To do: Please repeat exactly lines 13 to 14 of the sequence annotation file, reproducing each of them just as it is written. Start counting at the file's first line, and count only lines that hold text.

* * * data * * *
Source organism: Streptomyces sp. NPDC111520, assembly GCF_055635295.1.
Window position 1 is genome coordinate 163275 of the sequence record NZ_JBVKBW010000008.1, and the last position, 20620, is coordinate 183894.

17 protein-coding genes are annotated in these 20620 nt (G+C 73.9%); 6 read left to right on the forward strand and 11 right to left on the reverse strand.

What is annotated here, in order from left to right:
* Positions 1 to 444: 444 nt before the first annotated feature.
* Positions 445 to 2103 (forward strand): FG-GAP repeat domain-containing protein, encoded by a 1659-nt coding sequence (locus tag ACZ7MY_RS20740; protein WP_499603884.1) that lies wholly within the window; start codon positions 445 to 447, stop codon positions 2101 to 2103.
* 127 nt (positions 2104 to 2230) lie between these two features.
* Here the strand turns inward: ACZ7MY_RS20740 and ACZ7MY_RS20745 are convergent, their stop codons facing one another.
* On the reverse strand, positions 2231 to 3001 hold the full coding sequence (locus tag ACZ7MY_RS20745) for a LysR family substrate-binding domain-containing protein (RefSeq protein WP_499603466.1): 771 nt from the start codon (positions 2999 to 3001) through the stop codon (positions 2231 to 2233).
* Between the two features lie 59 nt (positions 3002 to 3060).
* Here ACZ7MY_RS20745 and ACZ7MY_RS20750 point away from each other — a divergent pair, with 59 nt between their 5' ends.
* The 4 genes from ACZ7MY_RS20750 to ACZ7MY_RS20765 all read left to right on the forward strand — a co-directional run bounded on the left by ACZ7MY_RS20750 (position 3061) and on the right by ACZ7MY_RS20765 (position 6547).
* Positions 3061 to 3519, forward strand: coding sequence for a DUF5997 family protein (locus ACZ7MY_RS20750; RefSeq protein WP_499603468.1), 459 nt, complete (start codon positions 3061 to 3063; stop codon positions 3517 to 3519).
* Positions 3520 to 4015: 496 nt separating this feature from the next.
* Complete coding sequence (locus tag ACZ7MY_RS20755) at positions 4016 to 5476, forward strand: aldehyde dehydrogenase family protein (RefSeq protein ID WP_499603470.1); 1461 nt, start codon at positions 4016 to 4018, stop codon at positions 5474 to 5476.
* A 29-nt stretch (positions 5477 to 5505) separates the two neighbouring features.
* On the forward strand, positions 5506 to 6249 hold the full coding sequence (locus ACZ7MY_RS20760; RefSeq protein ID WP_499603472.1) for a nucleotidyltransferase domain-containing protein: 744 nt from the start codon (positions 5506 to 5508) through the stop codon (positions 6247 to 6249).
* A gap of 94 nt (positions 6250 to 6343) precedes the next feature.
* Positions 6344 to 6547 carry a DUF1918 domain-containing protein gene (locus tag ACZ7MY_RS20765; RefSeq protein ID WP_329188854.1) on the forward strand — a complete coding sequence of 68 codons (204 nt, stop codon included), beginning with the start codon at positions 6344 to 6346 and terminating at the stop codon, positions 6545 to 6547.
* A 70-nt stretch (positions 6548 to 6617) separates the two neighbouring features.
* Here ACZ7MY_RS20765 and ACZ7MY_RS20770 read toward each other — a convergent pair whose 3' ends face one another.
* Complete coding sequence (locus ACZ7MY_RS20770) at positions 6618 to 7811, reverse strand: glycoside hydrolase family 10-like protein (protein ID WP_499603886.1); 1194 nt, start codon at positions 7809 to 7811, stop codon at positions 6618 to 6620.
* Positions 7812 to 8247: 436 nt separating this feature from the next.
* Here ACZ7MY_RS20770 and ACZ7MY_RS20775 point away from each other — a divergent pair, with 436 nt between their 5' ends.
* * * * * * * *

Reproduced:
* Positions 3061 to 3519, forward strand: coding sequence for a DUF5997 family protein (locus ACZ7MY_RS20750; RefSeq protein WP_499603468.1), 459 nt, complete (start codon positions 3061 to 3063; stop codon positions 3517 to 3519).
* Positions 3520 to 4015: 496 nt separating this feature from the next.